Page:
Yi dai zong shi / The Grandmaster (2013)

12 08 2014

Wong Kar-Wai is one of only a handful of directors I feel completely inadequate talking about. After all, what is there that can be said or written about one of the most visual, tactile, and sensual filmmakers of all time? To even use words to describe his work seems to be a disservice. Maybe this all seems like a little unnecessary hyperbole, just the author gushing over a beloved filmmaker, but sometimes a work doesn’t seem to benefit from words. All great films should be able to communicate something that’s far more complicated then any possible combination of words, but it seems particularly erroneous in Wong’s case. With all that said, there’s much to say about The Grandmaster and how it fits into the filmmaker’s other meditations on fleeting romance.

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Ip Man, a martial arts master of the South, is threatened by the emergence of another master, Gong Yutian from the Northern part of China. It is suggested that the two areas both have their separate “masters” but eventually, the conversation turns to who is the better of the two. Gong Yutian’s daughter, Gong Er pleads with her father to not fight. He does so anyway, and the fight ends in a surprisingly peaceful fashion. Gong proclaims Ip Man the winner, and retreats home. Gong Er is less than pleased with the results, and she makes it her mission to restore the honor of her family’s name. In the process, though, her and Ip Man begin to make a connection.

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There’s something infuriating to me about the last paragraph. Perhaps I’ve done a paltry job at summarizing the narrative of the film, but even if I was better at such a thing, I would still feel that it wouldn’t quite do justice to The Grandmaster. I hesitate to call this film “more than an action film” because that suggests there is something about action films that is low-brow or to take that further, that low-brow is something we should inherently look down upon. The Grandmaster is different. Its action is crucial, but its not one of catharsis. It’s one that is just impeccably choreographed and framed, providing the sort of visual stimulation for a story of a lost love. Of course, that sounds just as corny and unwelcoming as a story about rival fighters.

3

I could say here then that part of Wong’s genius is his ability to make stories that would seem like cheesy Hollywood meet cutes into something endued with his trademark longing and reverie. This is a talent, but it’s not bad writing coupled with a crafty filmmaker to make up for it, but instead just a filmmaker who can handle such potentially shaky content. The proceedings here and throughout the rest of Wong’s career can be described as melodramatic, and I accept such a claim but reject its negative connotation. Here is a beautiful work of melodramatic filmmaking, one whose melodrama is augmented by Wong’s own poetics of cinema. His films wouldn’t work without his aesthetics, yet somehow his films wouldn’t just work if they were “all style” (a frequent criticism, actually) – all the elements of Wong’s cinema need each other.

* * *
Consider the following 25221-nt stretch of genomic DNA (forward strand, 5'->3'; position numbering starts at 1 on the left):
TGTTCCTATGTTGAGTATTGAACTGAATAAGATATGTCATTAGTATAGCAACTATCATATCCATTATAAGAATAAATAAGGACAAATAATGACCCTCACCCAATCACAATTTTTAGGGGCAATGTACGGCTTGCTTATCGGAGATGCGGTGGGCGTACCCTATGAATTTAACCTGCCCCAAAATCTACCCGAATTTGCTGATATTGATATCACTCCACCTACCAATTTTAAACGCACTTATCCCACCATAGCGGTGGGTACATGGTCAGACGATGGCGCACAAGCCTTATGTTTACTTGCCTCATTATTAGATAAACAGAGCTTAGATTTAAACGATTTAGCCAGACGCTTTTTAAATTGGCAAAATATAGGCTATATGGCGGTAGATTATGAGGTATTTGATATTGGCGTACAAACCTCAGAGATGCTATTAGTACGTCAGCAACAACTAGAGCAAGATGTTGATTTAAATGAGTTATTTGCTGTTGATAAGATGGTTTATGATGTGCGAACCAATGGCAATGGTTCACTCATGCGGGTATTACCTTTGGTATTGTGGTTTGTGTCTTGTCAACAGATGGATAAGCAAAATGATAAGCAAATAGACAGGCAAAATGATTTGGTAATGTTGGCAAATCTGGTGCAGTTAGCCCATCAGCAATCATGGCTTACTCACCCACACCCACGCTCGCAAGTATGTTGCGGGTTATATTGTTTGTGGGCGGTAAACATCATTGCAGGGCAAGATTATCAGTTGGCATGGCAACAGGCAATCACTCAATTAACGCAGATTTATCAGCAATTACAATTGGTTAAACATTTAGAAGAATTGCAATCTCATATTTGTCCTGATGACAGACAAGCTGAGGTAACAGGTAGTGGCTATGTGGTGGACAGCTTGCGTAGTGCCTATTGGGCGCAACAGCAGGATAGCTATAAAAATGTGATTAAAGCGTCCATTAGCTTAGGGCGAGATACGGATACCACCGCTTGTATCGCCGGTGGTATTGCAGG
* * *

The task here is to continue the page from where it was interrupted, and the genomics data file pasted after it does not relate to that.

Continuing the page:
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My thoughts are pretty congested here, but I’ll try to explain how Wong’s frequent meditation on “missed opportunities” or would-be romances work. As a young cinephile, I saw and immediately fell in love with Ermanno Olmi’s Il Posto. One of the things that hit me hardest was the fact that the protagonist meets a beautiful girl, one that would be his love interest in any other film. In Olmi’s film though, their spark leads to nothing and she seems to disappear. As a teenager, this struck a chord because in my mind, this was a reality. I might have been deluded, but it seemed real. Wong’s cinema does something similar, but it goes a level deeper. There was a time where I loved his work because I related to these poetic interpretations of missed connections. I still do it, but it registers in a different way now.

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Watching The Grandmaster I felt something almost reassuring and calming about the sensual tension of Ip Man and Gong Er and the way it never materializes into a loving relationship. Wong’s way is always far sexier than it is real life, but I use to feel the heartache of such moments because I felt some kind of connection to this type of social phenomenon. Now, it is something perhaps more productive, the idea that these missed relationships aren’t the tragic attack on your aching heart, but instead something that normalizes these lost potential romantic partners. It captures the pain, but doesn’t dwell in it, resulting in a more life-affirming experience. Wong in one moment can sense our anguish, and in a non-condescending way say that our grieving of such a thing is grandiloquent. The rhythms of the world can’t be interrupted just for one’s own desires, the beat goes on even as we lament it doing so in a way that doesn’t favor us. We may never “get over it” but we have to keep moving.

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